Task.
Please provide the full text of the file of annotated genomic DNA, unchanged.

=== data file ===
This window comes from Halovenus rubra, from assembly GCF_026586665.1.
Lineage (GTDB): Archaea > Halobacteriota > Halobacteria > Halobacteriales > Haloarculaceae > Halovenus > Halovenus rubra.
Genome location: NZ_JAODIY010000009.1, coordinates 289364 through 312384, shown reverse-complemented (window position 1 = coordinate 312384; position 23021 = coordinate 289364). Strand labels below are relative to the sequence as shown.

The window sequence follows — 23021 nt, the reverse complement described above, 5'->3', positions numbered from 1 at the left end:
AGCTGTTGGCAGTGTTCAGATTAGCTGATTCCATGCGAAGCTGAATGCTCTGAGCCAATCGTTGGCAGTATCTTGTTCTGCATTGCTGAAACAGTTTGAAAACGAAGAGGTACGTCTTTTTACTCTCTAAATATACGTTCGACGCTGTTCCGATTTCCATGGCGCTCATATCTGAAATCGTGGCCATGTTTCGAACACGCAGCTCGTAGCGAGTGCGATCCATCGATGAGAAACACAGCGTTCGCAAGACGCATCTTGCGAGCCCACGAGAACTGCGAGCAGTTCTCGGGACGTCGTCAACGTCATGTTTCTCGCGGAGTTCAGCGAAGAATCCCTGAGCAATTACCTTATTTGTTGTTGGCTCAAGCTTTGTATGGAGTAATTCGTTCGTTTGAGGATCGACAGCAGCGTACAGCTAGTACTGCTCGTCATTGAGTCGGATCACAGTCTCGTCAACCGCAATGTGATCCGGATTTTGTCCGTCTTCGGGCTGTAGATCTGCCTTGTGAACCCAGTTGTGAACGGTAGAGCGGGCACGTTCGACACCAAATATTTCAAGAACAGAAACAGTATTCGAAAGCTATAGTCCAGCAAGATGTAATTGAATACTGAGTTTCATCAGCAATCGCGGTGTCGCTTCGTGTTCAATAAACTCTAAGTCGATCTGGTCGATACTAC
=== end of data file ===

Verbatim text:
This window comes from Halovenus rubra, from assembly GCF_026586665.1.
Lineage (GTDB): Archaea > Halobacteriota > Halobacteria > Halobacteriales > Haloarculaceae > Halovenus > Halovenus rubra.
Genome location: NZ_JAODIY010000009.1, coordinates 289364 through 312384, shown reverse-complemented (window position 1 = coordinate 312384; position 23021 = coordinate 289364). Strand labels below are relative to the sequence as shown.

The window sequence follows — 23021 nt, the reverse complement described above, 5'->3', positions numbered from 1 at the left end:
AGCTGTTGGCAGTGTTCAGATTAGCTGATTCCATGCGAAGCTGAATGCTCTGAGCCAATCGTTGGCAGTATCTTGTTCTGCATTGCTGAAACAGTTTGAAAACGAAGAGGTACGTCTTTTTACTCTCTAAATATACGTTCGACGCTGTTCCGATTTCCATGGCGCTCATATCTGAAATCGTGGCCATGTTTCGAACACGCAGCTCGTAGCGAGTGCGATCCATCGATGAGAAACACAGCGTTCGCAAGACGCATCTTGCGAGCCCACGAGAACTGCGAGCAGTTCTCGGGACGTCGTCAACGTCATGTTTCTCGCGGAGTTCAGCGAAGAATCCCTGAGCAATTACCTTATTTGTTGTTGGCTCAAGCTTTGTATGGAGTAATTCGTTCGTTTGAGGATCGACAGCAGCGTACAGCTAGTACTGCTCGTCATTGAGTCGGATCACAGTCTCGTCAACCGCAATGTGATCCGGATTTTGTCCGTCTTCGGGCTGTAGATCTGCCTTGTGAACCCAGTTGTGAACGGTAGAGCGGGCACGTTCGACACCAAATATTTCAAGAACAGAAACAGTATTCGAAAGCTATAGTCCAGCAAGATGTAATTGAATACTGAGTTTCATCAGCAATCGCGGTGTCGCTTCGTGTTCAATAAACTCTAAGTCGATCTGGTCGATACTAC